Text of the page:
SINGAPORE: At least five accused in Singapore’s landmark S$2.8 billion money laundering case have taken the step to replace their lawyers, purportedly due to dissatisfaction with their lawyers’ inability to secure bail for them from the judge.
As of now, none of the accused individuals in this significant case have been granted bail by the Singapore court.
On 16 August, the Singapore Police Force (SPF) announced a raid involving over 400 officers across the island in a crackdown on money laundering and forgery activities, resulting in the historic seizure of assets which shocked the entire Island.
Ten individuals, with diverse nationalities but a common Fujian heritage, were arrested and charged in court on 17 August with forgery, money laundering, and resisting arrest.
Reports from the Chinese media outlet 8World News suggested that some defendants expressed dissatisfaction with their original legal counsel and opted to replace them, hoping that new representation would successfully advocate for bail on their behalf.
According to records spanning three consecutive months of court proceedings and pre-trial meetings, as of Wednesday (15th November), at least five defendants have changed their legal representation.
These individuals include Lin Baoying, Wang Baosen, Chen Qingyuan, Wang Dehai, and Wang Shuiming.
Among them, 33-year-old Cambodian Chen Qingyuan has switched lawyers twice.
Initially represented by Denise Teo from Yuen Law, Chen then transitioned to lawyer Mark Tan from Focus Law Asia LLC, and subsequently, last month, sought representation from Gary Low from Drew & Napier, one of the prominent law firms.
Notably, Chen faced another setback on Friday (17 Nov) as his bail plea was rejected, citing concerns of flight risk, weak ties to Singapore, and alleged existing charges in China for fraud.
The most recent individual to change legal representation is Wang Baosen.
During the pre-trial meeting for his case held on Wednesday, Wang changed his representative lawyer from Adrian Wee of Lighthouse Law to Favian Kang Kok Boon from Adelphi Law Chambers LLC.”
Defendants allegedly believe high lawyer fees ensure bail
According to 8 World News, an unnamed lawyer disclosed that some defendants held the belief that their hefty lawyer fees could guarantee their release on bail.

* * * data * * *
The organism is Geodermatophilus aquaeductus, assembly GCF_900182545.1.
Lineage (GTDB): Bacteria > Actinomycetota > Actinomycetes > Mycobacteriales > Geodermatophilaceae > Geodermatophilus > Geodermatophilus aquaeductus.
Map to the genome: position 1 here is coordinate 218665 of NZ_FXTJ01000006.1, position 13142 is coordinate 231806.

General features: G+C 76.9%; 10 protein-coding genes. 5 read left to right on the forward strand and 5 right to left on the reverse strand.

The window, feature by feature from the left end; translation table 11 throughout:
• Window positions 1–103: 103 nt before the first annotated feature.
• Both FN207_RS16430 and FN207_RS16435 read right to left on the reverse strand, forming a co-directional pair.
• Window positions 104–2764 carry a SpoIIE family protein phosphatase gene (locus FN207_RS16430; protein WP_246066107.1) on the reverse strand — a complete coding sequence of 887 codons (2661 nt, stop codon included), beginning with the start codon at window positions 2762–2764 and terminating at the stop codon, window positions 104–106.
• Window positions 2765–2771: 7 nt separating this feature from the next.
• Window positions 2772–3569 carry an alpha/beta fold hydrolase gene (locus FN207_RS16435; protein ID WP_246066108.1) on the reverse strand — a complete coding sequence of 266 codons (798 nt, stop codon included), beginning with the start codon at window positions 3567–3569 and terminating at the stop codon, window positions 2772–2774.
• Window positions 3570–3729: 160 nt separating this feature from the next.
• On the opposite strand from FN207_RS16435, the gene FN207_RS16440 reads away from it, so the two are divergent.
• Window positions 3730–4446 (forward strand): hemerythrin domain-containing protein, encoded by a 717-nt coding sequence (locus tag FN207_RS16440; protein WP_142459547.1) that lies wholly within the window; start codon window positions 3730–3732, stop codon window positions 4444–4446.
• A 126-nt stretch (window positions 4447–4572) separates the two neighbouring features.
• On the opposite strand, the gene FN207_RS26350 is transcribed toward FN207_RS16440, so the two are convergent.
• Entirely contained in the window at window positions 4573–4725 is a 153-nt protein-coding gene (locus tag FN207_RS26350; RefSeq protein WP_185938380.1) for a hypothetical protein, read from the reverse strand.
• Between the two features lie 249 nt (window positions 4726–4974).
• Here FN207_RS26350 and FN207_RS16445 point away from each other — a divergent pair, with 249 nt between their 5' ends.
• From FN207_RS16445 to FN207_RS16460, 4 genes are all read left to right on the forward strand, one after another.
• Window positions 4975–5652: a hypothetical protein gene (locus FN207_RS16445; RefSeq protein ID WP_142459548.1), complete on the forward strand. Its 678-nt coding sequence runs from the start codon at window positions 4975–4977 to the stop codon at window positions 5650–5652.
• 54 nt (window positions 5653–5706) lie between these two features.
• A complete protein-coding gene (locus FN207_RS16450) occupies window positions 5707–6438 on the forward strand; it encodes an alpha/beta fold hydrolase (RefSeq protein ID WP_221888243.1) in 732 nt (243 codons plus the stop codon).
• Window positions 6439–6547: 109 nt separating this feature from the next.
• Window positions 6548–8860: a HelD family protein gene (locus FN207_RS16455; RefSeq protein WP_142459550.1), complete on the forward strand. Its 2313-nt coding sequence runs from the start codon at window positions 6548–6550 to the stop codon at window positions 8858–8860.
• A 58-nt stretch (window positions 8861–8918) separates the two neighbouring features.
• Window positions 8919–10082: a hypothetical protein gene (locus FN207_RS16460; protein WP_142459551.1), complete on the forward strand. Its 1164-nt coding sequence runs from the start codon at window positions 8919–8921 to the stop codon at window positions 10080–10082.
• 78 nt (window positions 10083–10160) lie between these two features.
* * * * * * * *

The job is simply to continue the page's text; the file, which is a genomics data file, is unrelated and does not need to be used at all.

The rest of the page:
At this juncture, hiring legal representation seems solely rooted in the hope that the lawyer can devise a strategy for securing their bail.
The lawyer expressed concern, stating a belief that the defendants lack a comprehensive understanding of local laws, expecting lawyers to handle everything without their cooperation.
The lawyer expressed that during meetings with the defendants to gather essential details, cooperation was notably lacking.
Consequently, when these lawyers appeared in court, they struggled to form persuasive arguments due to the absence of a reasonable foundation.
Moreover, the lawyer highlighted that their client asserted having an untainted record and no history of criminal activity abroad.
However, when the lawyer attempted to advocate for bail based on this assertion, the prosecution countered with an arrest warrant.
“This situation was deeply embarrassing. The claim of innocence could not serve as a valid argument. ”
“I felt confounded, almost questioning my own judgment. It’s a frustrating position to be in,” the lawyer lamented.
The lawyer indicated that due to the defendant’s lack of cooperation and honesty, there was a mutual agreement that they couldn’t continue to work together.
Eventually, the lawyer chose not to represent one of the defendants anymore.
Substantial legal expenses
The defendants embroiled in the S$2.8 billion money laundering case have engaged prominent legal representation, with the legal expenses involved being notably substantial.
An initial estimation indicates that the cumulative legal fees for each individual thus far span from tens of thousands to well over a hundred thousand Singapore dollars.
Certain lawyers disclosed that their clients encountered challenges in fulfilling their payment obligations.
An anonymous lawyer highlighted that this predicament predominantly stems from the freezing of the defendant’s assets, rendering it inconvenient for their family members to cover the legal fees or due to an insufficient amount of funds available.
Complicating matters further, lawyers are mandated to divulge the payer’s identity and the source of the funds upon fee collection.
This complexity has arisen in these financial “transactions.” Consequently, some lawyers assert they have yet to receive their fees and, consequently, have opted to discontinue representing the defendants.